Discussion in 'Movie Lounge' started by Shane, May 10, 2007.
1k price tag
Notable addition: Dolby True HD support.
1K?!! Dang! When are we going to see them in the sub $500 range, or even the sub $300 range? I'm in when that happens, or a combo player for $500.
Somehow I don't see the numbers Michael is desiring showing up for at minimum 2 years...thing is will the format war still exist by then?
Honest question, why can Toshiba do it but not Pioneer or Sony?
They don't want to?
They probably have a bunch of data sitting in front of them saying that the BD market is still mostly made up of people who are willing to pay premium prices for gear.
There is more to winning the format war than just price. One has been able to buy HD-DVD for under $500 from the beginning and under $300 for the past 2-3 months (roughly), yet they are still behind in numbers.
And now to contradict the above
Because price is obviously important at some point in the gears market evolution, you won't hit any kind of 'critical mass' at high prices.
I just know I'm price sensitive and I need to stop extrapolating or projecting (perhaps a better word) what I want/need to happen on what the market wants/needs to happen.
Honest answer: they could if they were willing to lose as much money as Toshiba is willing to lose.
I an anxiously looking forward to the next gen. Pioneer Elite players, as that's likely the BRD machine I'll pick up...
Honest question, why aren't they willing to?
I think a lot of it has to do with the PS3. If they release stand-alone BluRay players they fear it will further deteriorate sales of the PS3 with it's high price tag. If stand-alone players keep being around $1000 then those looking for a BluRay buy-in will continue to look at the PS3 first.
Which is kind of bass ackwards from what they appeared to be doing, which was taking a loss on PS3s to get BD up and running. Now they're tweaking BD player prices to keep PS3s afloat? Wouldn't want to be in upper management at Sony right now to be honest.
Their original plan required the PS3 to actually move a lot of units.
I agree though, certainly wouldn't want to be in upper management in that company.
I'm waiting for a combo player... but do have a HD-DVd add on for my Xbox in a secondary room...
I really don't know CJ. I can only guess that their product marketing people feel their current price points are important at this time. But let's face it, if Sony wanted to absorb the losses to release a BR2 player @ $299 they could. Just like Microsoft could afford to give away the HD-DVD add-on with the XBox if they decided it was a good business decision. Unless we are on the inside of those discussions we can never know, which is why it's often pointless for us to seriously debate these things. We can only discuss them from the perspective of the outsiders and consumers we are!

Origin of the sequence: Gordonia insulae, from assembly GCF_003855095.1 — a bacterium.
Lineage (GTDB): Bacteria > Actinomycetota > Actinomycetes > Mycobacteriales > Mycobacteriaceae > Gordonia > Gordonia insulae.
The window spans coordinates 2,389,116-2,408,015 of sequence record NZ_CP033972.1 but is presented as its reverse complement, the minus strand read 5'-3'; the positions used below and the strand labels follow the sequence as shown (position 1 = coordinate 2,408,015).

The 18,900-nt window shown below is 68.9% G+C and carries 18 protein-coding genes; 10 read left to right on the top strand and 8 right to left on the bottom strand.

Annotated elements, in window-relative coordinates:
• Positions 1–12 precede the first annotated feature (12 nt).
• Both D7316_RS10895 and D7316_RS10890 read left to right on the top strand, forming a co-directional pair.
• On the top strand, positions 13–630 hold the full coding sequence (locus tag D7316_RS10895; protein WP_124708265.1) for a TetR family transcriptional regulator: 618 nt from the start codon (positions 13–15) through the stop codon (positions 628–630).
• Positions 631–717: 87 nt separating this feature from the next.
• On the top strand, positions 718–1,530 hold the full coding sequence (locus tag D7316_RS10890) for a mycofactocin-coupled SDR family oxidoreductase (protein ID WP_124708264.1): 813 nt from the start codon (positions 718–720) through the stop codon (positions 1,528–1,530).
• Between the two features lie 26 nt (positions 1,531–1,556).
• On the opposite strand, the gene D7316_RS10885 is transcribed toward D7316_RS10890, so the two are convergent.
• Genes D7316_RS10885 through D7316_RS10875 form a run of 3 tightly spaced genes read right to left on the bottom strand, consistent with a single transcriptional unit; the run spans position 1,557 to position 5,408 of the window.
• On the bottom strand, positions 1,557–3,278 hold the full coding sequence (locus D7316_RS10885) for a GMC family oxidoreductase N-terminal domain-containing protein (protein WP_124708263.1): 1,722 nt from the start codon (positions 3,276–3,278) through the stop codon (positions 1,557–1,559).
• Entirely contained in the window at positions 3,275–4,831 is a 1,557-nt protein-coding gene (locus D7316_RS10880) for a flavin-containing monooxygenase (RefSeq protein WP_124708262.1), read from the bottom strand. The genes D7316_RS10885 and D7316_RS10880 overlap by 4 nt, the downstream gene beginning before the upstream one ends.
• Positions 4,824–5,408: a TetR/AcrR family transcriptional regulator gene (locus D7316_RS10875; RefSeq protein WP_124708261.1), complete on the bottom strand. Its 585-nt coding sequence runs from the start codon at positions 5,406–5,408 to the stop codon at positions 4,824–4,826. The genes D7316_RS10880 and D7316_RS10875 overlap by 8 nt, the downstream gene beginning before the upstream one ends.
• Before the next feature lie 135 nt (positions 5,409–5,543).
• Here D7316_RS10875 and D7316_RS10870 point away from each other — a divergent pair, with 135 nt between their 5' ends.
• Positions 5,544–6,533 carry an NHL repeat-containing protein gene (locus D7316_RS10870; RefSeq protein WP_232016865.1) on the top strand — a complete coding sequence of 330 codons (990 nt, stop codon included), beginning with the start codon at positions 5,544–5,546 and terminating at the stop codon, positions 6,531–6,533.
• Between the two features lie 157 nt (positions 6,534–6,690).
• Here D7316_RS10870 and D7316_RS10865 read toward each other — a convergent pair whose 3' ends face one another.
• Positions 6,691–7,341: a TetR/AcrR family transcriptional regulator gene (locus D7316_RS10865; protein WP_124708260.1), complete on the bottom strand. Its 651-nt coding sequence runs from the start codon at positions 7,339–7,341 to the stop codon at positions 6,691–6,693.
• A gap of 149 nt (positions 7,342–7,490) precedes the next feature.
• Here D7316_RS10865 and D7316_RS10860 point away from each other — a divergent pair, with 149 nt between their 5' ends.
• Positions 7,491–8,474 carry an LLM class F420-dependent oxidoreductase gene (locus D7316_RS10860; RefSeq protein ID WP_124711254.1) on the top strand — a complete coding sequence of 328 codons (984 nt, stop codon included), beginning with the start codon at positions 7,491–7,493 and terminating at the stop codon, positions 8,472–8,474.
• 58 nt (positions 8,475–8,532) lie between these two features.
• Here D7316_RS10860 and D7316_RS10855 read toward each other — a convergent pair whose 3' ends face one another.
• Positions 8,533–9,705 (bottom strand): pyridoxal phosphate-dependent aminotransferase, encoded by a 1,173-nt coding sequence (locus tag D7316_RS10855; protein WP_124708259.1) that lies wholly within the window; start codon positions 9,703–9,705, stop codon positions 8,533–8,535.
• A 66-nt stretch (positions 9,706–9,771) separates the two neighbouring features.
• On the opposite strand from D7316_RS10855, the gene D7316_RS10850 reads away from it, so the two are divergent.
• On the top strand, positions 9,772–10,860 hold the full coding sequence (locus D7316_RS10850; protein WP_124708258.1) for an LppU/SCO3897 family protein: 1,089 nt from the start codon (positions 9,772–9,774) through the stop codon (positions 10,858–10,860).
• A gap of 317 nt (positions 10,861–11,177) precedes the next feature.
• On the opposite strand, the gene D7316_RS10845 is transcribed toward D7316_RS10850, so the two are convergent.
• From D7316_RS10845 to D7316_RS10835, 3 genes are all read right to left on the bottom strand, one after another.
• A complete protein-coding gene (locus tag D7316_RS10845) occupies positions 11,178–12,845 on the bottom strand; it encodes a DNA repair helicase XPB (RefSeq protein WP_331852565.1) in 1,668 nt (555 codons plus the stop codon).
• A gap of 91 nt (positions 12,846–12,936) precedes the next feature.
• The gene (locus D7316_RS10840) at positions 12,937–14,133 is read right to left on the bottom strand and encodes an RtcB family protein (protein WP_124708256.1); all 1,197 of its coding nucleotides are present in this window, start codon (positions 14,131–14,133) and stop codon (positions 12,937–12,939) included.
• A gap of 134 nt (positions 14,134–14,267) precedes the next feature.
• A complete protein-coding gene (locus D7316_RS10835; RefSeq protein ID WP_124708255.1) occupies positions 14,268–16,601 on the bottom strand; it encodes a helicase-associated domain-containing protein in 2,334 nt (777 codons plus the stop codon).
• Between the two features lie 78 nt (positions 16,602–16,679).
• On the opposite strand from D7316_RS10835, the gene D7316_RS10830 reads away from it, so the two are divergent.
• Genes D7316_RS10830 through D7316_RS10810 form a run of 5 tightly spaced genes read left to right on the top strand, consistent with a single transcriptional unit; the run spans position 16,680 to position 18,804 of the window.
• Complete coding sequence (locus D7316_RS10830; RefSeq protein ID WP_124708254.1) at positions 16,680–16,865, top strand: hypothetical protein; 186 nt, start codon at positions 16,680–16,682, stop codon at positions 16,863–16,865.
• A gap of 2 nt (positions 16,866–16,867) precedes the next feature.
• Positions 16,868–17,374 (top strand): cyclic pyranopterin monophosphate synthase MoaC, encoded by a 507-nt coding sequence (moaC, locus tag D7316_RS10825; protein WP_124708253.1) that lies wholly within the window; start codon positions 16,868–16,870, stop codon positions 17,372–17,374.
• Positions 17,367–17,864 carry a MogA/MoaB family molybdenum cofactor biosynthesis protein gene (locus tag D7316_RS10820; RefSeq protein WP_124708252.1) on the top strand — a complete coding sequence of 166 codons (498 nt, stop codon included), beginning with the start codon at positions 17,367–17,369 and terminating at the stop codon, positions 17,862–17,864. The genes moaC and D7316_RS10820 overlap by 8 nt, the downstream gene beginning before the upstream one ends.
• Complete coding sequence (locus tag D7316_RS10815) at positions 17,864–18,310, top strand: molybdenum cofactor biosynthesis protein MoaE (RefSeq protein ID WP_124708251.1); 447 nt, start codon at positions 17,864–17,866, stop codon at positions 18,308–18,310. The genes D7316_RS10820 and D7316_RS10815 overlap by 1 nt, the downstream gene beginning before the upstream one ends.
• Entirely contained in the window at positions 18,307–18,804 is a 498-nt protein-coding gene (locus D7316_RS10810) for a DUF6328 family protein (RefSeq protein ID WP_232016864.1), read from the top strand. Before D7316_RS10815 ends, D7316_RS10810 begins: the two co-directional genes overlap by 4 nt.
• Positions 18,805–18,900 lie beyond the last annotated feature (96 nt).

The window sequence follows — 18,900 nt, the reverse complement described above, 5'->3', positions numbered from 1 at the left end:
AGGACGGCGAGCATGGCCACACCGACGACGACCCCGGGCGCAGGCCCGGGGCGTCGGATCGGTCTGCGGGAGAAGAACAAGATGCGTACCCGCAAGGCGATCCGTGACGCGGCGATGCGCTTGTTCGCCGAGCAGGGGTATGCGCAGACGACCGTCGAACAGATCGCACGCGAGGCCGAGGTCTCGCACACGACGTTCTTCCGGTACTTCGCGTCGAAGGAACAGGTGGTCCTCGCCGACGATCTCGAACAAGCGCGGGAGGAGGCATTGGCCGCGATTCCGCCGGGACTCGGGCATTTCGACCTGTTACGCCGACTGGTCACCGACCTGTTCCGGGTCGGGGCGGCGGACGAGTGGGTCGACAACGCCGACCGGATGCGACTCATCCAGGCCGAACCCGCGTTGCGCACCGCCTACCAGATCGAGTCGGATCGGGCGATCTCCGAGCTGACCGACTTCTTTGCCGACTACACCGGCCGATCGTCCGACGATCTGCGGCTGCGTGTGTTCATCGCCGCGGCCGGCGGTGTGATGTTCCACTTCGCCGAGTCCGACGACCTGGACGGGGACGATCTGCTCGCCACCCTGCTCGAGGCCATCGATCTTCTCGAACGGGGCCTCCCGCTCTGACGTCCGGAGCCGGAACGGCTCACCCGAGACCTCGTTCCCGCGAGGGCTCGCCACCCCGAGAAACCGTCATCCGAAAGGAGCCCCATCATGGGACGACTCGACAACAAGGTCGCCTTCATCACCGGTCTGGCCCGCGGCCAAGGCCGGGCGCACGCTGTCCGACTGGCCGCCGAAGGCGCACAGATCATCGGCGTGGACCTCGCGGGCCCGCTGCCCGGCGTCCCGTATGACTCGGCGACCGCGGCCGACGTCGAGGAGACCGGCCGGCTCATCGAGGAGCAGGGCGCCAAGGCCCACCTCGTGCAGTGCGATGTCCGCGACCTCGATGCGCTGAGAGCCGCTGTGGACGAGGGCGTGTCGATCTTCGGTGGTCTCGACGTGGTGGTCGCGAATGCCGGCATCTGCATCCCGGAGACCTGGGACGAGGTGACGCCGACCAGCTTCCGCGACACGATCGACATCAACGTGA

I'd guess that each side is hoping/praying/wishing that the other goes bankcrupt or loses too much money to continue so they can reap all the bucks into the future. They just don't WANT to share profits on HD, but want it all and are willing to make the customer pay for their business plan.
It is akin to wondering why a drug company doesn't just open up their new patented drug for generic sales when the customer need warrents it?
It is all about profit.
So, Sony is willing to take the hit (see PS3)
The problem is they aren't going to pay all those other vendors to take a hit. And I believe getting the other vendors on board is important for their long-term strategy.
Toshiba, being its own master, ...
On the other hand, why isn't HD-DVD totally destroying BD, what with being available sooner and at such a lower cost, etc?
Hmm, neither have much software available yet... still. Yeah, it's better, but it's a paltry availability list.
So, for now, I think price is far less important overall than the price-conscious enthusiast might wish it were.
I just wish both sides could shake hands and release some sort of common HD format... or at least allow the manufacture of players which will play both for less.
I'd guess/hope it is only a matter of time before they both realize that the path to long term profits are one where they both win?
The licensing fees are the primary reason we have a format war to begin with. Sony and the like do not want to keep paying that fee everytime DVD is mentioned.
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